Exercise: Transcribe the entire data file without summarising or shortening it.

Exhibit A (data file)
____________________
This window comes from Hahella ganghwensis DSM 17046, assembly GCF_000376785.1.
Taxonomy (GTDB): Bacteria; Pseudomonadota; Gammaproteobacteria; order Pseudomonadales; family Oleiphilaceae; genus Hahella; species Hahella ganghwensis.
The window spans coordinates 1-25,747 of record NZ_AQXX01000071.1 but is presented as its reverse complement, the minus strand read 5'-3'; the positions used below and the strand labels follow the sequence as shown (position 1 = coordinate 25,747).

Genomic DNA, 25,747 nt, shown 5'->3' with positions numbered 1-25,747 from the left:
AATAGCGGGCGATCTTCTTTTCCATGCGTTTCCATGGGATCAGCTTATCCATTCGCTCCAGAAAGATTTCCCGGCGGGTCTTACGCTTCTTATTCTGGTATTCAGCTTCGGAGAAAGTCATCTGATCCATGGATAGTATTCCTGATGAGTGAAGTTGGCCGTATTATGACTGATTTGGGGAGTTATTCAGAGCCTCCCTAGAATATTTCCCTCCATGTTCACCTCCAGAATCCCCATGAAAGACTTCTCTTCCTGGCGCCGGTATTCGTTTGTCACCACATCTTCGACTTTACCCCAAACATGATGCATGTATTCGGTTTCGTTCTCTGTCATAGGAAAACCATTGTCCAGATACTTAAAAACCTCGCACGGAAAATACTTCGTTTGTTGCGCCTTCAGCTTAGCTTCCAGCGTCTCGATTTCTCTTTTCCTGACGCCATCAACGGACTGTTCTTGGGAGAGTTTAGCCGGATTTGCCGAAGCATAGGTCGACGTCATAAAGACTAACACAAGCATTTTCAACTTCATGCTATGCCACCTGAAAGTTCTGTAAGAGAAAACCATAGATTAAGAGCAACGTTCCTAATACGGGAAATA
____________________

This window comes from Hahella ganghwensis DSM 17046, assembly GCF_000376785.1.
Taxonomy (GTDB): Bacteria; Pseudomonadota; Gammaproteobacteria; order Pseudomonadales; family Oleiphilaceae; genus Hahella; species Hahella ganghwensis.
The window spans coordinates 1-25,747 of record NZ_AQXX01000071.1 but is presented as its reverse complement, the minus strand read 5'-3'; the positions used below and the strand labels follow the sequence as shown (position 1 = coordinate 25,747).

Genomic DNA, 25,747 nt, shown 5'->3' with positions numbered 1-25,747 from the left:
AATAGCGGGCGATCTTCTTTTCCATGCGTTTCCATGGGATCAGCTTATCCATTCGCTCCAGAAAGATTTCCCGGCGGGTCTTACGCTTCTTATTCTGGTATTCAGCTTCGGAGAAAGTCATCTGATCCATGGATAGTATTCCTGATGAGTGAAGTTGGCCGTATTATGACTGATTTGGGGAGTTATTCAGAGCCTCCCTAGAATATTTCCCTCCATGTTCACCTCCAGAATCCCCATGAAAGACTTCTCTTCCTGGCGCCGGTATTCGTTTGTCACCACATCTTCGACTTTACCCCAAACATGATGCATGTATTCGGTTTCGTTCTCTGTCATAGGAAAACCATTGTCCAGATACTTAAAAACCTCGCACGGAAAATACTTCGTTTGTTGCGCCTTCAGCTTAGCTTCCAGCGTCTCGATTTCTCTTTTCCTGACGCCATCAACGGACTGTTCTTGGGAGAGTTTAGCCGGATTTGCCGAAGCATAGGTCGACGTCATAAAGACTAACACAAGCATTTTCAACTTCATGCTATGCCACCTGAAAGTTCTGTAAGAGAAAACCATAGATTAAGAGCAACGTTCCTAATACGGGAAATA